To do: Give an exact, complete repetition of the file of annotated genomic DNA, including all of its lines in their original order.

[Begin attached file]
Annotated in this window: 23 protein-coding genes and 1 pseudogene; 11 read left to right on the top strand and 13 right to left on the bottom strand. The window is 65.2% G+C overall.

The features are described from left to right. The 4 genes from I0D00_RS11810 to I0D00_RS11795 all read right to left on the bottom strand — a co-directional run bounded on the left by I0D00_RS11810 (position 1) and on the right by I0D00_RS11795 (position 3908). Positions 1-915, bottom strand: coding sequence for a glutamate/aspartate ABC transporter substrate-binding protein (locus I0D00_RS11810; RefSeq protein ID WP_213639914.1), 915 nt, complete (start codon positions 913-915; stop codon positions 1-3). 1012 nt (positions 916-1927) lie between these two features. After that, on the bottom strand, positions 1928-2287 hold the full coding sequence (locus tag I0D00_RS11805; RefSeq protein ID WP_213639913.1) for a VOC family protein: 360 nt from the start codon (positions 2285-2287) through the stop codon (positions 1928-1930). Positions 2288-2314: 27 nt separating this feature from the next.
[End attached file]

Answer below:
Annotated in this window: 23 protein-coding genes and 1 pseudogene; 11 read left to right on the top strand and 13 right to left on the bottom strand. The window is 65.2% G+C overall.

The features are described from left to right. The 4 genes from I0D00_RS11810 to I0D00_RS11795 all read right to left on the bottom strand — a co-directional run bounded on the left by I0D00_RS11810 (position 1) and on the right by I0D00_RS11795 (position 3908). Positions 1-915, bottom strand: coding sequence for a glutamate/aspartate ABC transporter substrate-binding protein (locus I0D00_RS11810; RefSeq protein ID WP_213639914.1), 915 nt, complete (start codon positions 913-915; stop codon positions 1-3). 1012 nt (positions 916-1927) lie between these two features. After that, on the bottom strand, positions 1928-2287 hold the full coding sequence (locus tag I0D00_RS11805; RefSeq protein ID WP_213639913.1) for a VOC family protein: 360 nt from the start codon (positions 2285-2287) through the stop codon (positions 1928-1930). Positions 2288-2314: 27 nt separating this feature from the next.